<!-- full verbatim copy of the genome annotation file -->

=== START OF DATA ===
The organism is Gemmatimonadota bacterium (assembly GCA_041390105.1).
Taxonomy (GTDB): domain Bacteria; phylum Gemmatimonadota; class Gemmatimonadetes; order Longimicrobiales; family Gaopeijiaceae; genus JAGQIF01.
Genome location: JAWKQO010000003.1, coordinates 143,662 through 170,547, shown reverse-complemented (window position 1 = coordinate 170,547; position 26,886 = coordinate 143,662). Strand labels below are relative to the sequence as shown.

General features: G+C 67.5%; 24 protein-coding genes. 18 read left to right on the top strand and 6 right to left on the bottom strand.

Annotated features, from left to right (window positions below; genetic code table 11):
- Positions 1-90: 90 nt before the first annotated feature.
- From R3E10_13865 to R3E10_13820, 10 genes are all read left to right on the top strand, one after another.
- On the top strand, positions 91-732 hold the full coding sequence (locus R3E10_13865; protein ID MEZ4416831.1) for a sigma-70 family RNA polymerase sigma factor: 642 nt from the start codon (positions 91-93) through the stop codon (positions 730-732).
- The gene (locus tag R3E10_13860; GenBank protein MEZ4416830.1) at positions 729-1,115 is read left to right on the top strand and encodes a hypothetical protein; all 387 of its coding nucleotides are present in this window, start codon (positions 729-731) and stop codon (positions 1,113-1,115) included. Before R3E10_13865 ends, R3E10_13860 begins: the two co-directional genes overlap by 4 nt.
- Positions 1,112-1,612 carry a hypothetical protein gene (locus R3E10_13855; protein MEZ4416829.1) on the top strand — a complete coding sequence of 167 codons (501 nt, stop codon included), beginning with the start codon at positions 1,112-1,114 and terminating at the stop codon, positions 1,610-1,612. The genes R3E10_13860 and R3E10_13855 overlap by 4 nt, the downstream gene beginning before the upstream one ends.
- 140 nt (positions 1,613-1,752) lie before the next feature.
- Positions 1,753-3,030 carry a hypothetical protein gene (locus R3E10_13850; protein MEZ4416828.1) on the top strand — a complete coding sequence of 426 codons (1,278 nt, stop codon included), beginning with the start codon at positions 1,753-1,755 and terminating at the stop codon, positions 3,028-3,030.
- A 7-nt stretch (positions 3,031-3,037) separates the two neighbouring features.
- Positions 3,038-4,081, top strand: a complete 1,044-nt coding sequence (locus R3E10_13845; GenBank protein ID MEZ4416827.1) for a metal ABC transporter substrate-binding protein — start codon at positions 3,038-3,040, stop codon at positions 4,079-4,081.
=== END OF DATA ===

The organism is Gemmatimonadota bacterium (assembly GCA_041390105.1).
Taxonomy (GTDB): domain Bacteria; phylum Gemmatimonadota; class Gemmatimonadetes; order Longimicrobiales; family Gaopeijiaceae; genus JAGQIF01.
Genome location: JAWKQO010000003.1, coordinates 143,662 through 170,547, shown reverse-complemented (window position 1 = coordinate 170,547; position 26,886 = coordinate 143,662). Strand labels below are relative to the sequence as shown.

General features: G+C 67.5%; 24 protein-coding genes. 18 read left to right on the top strand and 6 right to left on the bottom strand.

Annotated features, from left to right (window positions below; genetic code table 11):
- Positions 1-90: 90 nt before the first annotated feature.
- From R3E10_13865 to R3E10_13820, 10 genes are all read left to right on the top strand, one after another.
- On the top strand, positions 91-732 hold the full coding sequence (locus R3E10_13865; protein ID MEZ4416831.1) for a sigma-70 family RNA polymerase sigma factor: 642 nt from the start codon (positions 91-93) through the stop codon (positions 730-732).
- The gene (locus tag R3E10_13860; GenBank protein MEZ4416830.1) at positions 729-1,115 is read left to right on the top strand and encodes a hypothetical protein; all 387 of its coding nucleotides are present in this window, start codon (positions 729-731) and stop codon (positions 1,113-1,115) included. Before R3E10_13865 ends, R3E10_13860 begins: the two co-directional genes overlap by 4 nt.
- Positions 1,112-1,612 carry a hypothetical protein gene (locus R3E10_13855; protein MEZ4416829.1) on the top strand — a complete coding sequence of 167 codons (501 nt, stop codon included), beginning with the start codon at positions 1,112-1,114 and terminating at the stop codon, positions 1,610-1,612. The genes R3E10_13860 and R3E10_13855 overlap by 4 nt, the downstream gene beginning before the upstream one ends.
- 140 nt (positions 1,613-1,752) lie before the next feature.
- Positions 1,753-3,030 carry a hypothetical protein gene (locus R3E10_13850; protein MEZ4416828.1) on the top strand — a complete coding sequence of 426 codons (1,278 nt, stop codon included), beginning with the start codon at positions 1,753-1,755 and terminating at the stop codon, positions 3,028-3,030.
- A 7-nt stretch (positions 3,031-3,037) separates the two neighbouring features.
- Positions 3,038-4,081, top strand: a complete 1,044-nt coding sequence (locus R3E10_13845; GenBank protein ID MEZ4416827.1) for a metal ABC transporter substrate-binding protein — start codon at positions 3,038-3,040, stop codon at positions 4,079-4,081.